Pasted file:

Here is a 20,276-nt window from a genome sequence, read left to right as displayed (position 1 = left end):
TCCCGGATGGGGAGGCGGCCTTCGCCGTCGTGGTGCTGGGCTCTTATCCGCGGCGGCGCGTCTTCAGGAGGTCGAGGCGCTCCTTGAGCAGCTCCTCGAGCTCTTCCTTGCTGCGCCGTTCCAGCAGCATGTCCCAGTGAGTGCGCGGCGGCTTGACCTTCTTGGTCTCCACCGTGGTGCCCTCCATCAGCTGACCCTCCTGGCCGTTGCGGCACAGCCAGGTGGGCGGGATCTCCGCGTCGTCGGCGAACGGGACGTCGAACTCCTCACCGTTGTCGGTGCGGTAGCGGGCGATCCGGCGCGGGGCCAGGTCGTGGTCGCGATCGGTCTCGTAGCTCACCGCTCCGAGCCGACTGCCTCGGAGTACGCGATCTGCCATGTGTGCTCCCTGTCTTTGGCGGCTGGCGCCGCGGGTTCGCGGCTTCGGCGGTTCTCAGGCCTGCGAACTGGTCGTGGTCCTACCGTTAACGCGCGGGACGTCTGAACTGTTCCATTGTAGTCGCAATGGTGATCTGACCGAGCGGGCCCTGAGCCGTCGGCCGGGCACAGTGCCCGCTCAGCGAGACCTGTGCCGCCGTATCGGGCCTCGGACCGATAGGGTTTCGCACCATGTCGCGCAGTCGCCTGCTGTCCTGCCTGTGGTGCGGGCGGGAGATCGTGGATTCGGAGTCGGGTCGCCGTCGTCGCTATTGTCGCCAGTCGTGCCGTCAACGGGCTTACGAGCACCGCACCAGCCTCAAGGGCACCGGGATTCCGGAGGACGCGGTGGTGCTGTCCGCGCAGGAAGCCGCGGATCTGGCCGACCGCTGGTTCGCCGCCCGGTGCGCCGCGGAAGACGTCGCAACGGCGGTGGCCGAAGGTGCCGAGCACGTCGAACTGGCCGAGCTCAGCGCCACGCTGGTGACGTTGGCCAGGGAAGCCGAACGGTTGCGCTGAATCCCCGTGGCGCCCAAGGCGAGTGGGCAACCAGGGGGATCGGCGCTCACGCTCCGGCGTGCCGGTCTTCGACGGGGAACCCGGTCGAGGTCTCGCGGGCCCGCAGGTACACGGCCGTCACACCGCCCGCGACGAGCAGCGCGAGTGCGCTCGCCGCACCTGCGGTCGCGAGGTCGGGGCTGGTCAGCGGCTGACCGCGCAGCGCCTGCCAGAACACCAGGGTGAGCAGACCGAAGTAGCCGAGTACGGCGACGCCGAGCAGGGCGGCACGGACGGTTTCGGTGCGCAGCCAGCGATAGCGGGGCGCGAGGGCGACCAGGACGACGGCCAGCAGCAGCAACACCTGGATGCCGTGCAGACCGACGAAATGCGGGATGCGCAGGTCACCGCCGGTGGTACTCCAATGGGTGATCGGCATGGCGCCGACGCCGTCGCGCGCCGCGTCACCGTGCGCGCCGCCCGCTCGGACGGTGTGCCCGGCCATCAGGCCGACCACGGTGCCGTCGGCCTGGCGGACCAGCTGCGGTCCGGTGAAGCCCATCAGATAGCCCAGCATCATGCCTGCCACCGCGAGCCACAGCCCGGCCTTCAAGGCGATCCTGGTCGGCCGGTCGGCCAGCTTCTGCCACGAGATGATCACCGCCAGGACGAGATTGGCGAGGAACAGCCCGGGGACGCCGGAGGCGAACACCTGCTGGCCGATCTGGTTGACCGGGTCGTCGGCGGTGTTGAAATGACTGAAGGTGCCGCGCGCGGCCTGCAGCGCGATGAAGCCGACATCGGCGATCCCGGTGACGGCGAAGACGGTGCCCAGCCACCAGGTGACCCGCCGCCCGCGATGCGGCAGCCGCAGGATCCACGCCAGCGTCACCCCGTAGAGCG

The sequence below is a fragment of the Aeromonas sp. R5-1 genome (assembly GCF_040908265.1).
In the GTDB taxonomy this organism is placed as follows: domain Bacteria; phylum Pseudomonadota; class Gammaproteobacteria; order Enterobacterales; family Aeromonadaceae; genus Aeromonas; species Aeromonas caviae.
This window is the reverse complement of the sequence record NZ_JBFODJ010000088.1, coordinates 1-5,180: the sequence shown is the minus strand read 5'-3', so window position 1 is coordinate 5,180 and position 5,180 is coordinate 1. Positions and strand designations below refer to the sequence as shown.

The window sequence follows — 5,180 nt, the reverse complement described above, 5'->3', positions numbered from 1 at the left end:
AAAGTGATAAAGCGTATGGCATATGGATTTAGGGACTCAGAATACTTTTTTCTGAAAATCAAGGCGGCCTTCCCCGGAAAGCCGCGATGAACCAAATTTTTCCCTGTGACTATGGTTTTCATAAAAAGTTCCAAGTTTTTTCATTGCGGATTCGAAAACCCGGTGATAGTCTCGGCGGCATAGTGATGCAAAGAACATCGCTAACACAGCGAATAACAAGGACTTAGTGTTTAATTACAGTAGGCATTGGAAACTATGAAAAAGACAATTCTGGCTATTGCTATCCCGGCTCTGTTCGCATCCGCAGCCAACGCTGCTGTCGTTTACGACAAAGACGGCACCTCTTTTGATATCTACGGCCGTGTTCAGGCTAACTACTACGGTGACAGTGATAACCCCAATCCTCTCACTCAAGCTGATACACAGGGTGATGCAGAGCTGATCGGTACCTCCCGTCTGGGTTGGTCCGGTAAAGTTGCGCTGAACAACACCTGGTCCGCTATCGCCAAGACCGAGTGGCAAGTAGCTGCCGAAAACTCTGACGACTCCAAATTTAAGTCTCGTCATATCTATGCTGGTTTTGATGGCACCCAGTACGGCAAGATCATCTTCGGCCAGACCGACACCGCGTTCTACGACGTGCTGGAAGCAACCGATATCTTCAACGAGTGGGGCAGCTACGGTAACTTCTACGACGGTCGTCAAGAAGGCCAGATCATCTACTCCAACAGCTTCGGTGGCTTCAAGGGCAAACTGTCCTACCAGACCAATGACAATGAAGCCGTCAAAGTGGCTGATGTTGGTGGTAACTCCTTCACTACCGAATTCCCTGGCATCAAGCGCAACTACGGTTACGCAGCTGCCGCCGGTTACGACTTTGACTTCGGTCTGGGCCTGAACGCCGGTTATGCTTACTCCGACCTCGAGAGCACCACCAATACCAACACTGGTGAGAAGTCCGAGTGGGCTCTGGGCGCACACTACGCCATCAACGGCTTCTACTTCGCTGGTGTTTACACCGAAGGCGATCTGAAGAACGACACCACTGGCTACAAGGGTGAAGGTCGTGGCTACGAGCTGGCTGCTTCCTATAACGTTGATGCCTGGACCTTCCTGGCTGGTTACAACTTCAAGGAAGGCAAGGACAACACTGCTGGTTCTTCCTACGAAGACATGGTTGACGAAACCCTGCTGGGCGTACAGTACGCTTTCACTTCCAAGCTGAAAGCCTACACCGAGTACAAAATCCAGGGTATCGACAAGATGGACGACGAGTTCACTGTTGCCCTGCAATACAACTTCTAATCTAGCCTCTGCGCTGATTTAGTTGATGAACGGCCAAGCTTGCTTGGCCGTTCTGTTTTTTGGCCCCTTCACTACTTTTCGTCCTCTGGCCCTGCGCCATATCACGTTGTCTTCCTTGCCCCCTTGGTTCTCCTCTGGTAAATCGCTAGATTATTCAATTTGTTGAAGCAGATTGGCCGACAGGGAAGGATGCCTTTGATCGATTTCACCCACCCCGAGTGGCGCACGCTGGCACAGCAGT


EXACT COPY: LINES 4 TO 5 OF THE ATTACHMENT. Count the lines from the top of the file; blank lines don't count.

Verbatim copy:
In the GTDB taxonomy this organism is placed as follows: domain Bacteria; phylum Pseudomonadota; class Gammaproteobacteria; order Enterobacterales; family Aeromonadaceae; genus Aeromonas; species Aeromonas caviae.
This window is the reverse complement of the sequence record NZ_JBFODJ010000088.1, coordinates 1-5,180: the sequence shown is the minus strand read 5'-3', so window position 1 is coordinate 5,180 and position 5,180 is coordinate 1. Positions and strand designations below refer to the sequence as shown.